5. You’re on a deserted island. You have one album and one book. What are they and why?
    Finding myself on a deserted island would definitely feel a little uncanny and apocalyptic. San Fermin’s “The Cormorant I” and Hozier’s “Wasteland, Baby” are both albums I could imagine myself crooning and screaming to the ocean at various points during my descent into wildness. However, the book side of things is hard! I eventually settled on my current read, The Ninth House by Leigh Bardugo, since I’d hate to leave it halfway-finished. It’s probably also thick enough to last me some time as survival kindling.
  6. If you could change one thing about the literary industry, what would it be?
    If I could change one thing, I would spur on decentralization. While we slowly seem to be acknowledging the industry’s current inaccessibility and economical exclusion (as well as all the ways this interacts with race, gender, ability, sexuality, etc.), we are a long way away from wholly rectifying these things.

Megan Walters

  1. What is your favorite place to read?  
    In bed with a mug of hot cocoa. 
  2. You’re on a walk in the woods. It’s a lovely day, and you’re looking up at the blue sky and rustling leaves overhead—when you trip over something! It’s a magic wand! What does it look like? Do you pick it up, and if so, what do you do with it?
    My wand is speckled with silver glitter, and I definitely can’t resist picking it up. I would use it to create the coffee shop I’ve always wanted to own, one that doubles as a bookstore and has a performance space for readings.
  3. How do you take your coffee? If you don’t drink coffee, describe your favorite beverage ritual.
    With cream and perhaps a sprinkle of sugar. 
  4. What is your favorite English word and why? Do you have a favorite word in another language?
    My favorite English word is quixotic, which means excessively idealistic and impractical. I think both this definition and the sound of it are beautiful. One of my favorite Spanish words is ensimismamiento. I’m not sure exactly how to translate it, but it refers to the sensation of being so lost in your own thoughts that you ignore your surroundings.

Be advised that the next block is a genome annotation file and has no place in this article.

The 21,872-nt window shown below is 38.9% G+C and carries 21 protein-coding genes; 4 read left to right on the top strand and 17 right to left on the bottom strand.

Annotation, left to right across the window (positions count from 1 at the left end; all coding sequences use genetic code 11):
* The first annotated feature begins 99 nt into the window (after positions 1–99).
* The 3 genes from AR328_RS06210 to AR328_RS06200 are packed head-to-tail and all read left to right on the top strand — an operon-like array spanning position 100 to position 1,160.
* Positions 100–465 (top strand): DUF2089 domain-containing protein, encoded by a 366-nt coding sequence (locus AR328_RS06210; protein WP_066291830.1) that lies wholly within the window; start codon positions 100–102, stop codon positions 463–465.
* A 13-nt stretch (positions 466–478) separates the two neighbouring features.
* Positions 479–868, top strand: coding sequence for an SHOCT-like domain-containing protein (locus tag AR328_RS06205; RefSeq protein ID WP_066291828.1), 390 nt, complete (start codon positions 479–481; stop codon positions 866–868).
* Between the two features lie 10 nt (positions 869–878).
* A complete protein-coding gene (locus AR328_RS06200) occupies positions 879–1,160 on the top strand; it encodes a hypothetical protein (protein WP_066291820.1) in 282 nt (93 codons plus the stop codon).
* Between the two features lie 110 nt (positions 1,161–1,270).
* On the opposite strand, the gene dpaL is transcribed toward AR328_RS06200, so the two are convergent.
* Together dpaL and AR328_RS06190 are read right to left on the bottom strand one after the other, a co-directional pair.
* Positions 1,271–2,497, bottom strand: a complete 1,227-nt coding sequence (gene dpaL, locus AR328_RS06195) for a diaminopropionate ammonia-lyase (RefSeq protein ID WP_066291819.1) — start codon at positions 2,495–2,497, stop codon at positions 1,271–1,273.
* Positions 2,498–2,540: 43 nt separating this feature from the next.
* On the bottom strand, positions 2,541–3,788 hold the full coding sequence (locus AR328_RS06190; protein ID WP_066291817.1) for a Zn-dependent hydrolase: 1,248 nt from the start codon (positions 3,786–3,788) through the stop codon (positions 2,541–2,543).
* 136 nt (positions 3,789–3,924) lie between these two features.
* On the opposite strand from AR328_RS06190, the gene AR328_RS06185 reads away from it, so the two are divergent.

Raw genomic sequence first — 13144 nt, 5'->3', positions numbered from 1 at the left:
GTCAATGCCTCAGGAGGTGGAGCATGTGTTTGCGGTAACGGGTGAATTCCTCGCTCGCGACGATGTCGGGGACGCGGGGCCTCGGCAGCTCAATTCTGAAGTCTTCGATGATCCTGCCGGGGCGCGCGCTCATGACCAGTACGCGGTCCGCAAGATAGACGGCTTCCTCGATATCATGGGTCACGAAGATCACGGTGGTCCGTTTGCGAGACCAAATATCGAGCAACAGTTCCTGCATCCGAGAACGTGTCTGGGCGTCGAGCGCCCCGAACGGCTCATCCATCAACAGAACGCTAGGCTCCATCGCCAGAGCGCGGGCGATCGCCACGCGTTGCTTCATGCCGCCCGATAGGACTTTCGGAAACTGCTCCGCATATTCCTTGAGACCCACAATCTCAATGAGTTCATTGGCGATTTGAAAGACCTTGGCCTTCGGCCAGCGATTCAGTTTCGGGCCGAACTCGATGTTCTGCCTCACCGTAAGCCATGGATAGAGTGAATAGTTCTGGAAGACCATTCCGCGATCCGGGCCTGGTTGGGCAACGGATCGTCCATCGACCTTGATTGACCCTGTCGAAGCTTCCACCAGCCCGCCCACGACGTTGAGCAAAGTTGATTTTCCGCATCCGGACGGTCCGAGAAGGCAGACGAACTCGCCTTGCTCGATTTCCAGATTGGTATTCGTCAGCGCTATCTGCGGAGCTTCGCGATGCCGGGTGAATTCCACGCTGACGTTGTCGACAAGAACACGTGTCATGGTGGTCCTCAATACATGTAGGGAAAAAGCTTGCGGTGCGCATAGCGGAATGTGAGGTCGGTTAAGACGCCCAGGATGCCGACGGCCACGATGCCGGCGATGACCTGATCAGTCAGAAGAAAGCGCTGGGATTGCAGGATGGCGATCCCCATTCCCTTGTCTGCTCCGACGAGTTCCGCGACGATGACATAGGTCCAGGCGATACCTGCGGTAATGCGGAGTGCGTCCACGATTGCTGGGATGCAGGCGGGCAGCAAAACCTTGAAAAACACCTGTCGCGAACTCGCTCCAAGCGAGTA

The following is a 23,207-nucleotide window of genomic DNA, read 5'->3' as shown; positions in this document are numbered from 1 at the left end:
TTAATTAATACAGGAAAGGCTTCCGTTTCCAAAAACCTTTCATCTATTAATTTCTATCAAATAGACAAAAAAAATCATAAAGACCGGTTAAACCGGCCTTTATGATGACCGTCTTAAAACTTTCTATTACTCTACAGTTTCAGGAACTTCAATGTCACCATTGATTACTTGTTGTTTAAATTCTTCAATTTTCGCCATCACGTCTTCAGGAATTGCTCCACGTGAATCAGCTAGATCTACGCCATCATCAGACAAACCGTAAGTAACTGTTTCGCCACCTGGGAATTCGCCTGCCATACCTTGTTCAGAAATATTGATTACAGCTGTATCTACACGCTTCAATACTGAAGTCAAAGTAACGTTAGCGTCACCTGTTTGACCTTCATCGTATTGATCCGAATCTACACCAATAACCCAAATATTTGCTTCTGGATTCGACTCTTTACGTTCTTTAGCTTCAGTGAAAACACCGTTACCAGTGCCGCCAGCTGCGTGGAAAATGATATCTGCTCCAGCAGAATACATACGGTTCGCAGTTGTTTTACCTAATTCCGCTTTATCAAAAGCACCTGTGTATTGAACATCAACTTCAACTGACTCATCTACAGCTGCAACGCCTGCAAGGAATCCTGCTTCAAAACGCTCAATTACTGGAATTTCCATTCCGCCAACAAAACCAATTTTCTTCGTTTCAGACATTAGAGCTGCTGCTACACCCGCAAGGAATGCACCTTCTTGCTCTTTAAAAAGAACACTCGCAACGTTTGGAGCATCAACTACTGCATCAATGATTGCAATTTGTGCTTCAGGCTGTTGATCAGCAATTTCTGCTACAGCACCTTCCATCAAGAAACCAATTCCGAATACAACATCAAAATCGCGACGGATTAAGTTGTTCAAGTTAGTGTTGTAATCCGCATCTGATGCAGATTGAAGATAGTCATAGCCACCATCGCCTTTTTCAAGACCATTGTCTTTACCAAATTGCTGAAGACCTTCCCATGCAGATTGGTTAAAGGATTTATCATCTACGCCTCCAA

5. You’re on a deserted island. You have one album and one book. What are they and why?
    This is a hard question, but I think I would select the album Born To Die by Lana del Rey. Her lyrics and style really inspired me when I was younger, and I still enjoy her sound. For the book, I would choose the short story collection Battleborn by Claire Vaye Watkins, because of its complex characters and evocative imagery. I couldn’t put it down when I read it for the first time. 
  6. If you could change one thing about the literary industry, what would it be?
    I wish that it were more accessible. There are a lot of barriers, particularly financial, that prevent passionate readers and writers from entering it. I think this automatically limits the possibilities of what can happen in the world of popular literature. 

Madison Cotton

  1. What is your favorite place to read?  
    My favorite place to read is in my bed late at night on my phone when I should be sleeping.